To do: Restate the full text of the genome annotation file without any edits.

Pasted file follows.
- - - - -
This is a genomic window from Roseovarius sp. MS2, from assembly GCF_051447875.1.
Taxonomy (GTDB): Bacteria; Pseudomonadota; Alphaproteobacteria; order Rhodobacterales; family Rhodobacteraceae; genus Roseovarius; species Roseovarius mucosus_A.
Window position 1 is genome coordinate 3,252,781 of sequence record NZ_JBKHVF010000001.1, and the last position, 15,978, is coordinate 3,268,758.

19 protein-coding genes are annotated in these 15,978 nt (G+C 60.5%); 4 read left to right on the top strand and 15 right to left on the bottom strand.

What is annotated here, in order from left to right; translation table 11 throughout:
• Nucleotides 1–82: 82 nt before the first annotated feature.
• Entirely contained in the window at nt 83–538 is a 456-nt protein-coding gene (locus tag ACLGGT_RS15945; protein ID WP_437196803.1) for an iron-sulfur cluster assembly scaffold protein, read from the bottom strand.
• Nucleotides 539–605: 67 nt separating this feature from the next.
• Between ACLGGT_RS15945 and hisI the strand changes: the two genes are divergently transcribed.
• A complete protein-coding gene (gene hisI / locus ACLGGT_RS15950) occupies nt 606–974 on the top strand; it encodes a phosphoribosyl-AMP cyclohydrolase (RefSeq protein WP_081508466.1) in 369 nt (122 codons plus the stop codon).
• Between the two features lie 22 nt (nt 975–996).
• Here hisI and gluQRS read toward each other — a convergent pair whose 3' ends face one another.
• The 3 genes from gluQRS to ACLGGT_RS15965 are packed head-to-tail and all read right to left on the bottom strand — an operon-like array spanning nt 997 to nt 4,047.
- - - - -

This is a genomic window from Roseovarius sp. MS2, from assembly GCF_051447875.1.
Taxonomy (GTDB): Bacteria; Pseudomonadota; Alphaproteobacteria; order Rhodobacterales; family Rhodobacteraceae; genus Roseovarius; species Roseovarius mucosus_A.
Window position 1 is genome coordinate 3,252,781 of sequence record NZ_JBKHVF010000001.1, and the last position, 15,978, is coordinate 3,268,758.

19 protein-coding genes are annotated in these 15,978 nt (G+C 60.5%); 4 read left to right on the top strand and 15 right to left on the bottom strand.

What is annotated here, in order from left to right; translation table 11 throughout:
• Nucleotides 1–82: 82 nt before the first annotated feature.
• Entirely contained in the window at nt 83–538 is a 456-nt protein-coding gene (locus tag ACLGGT_RS15945; protein ID WP_437196803.1) for an iron-sulfur cluster assembly scaffold protein, read from the bottom strand.
• Nucleotides 539–605: 67 nt separating this feature from the next.
• Between ACLGGT_RS15945 and hisI the strand changes: the two genes are divergently transcribed.
• A complete protein-coding gene (gene hisI / locus ACLGGT_RS15950) occupies nt 606–974 on the top strand; it encodes a phosphoribosyl-AMP cyclohydrolase (RefSeq protein WP_081508466.1) in 369 nt (122 codons plus the stop codon).
• Between the two features lie 22 nt (nt 975–996).
• Here hisI and gluQRS read toward each other — a convergent pair whose 3' ends face one another.
• The 3 genes from gluQRS to ACLGGT_RS15965 are packed head-to-tail and all read right to left on the bottom strand — an operon-like array spanning nt 997 to nt 4,047.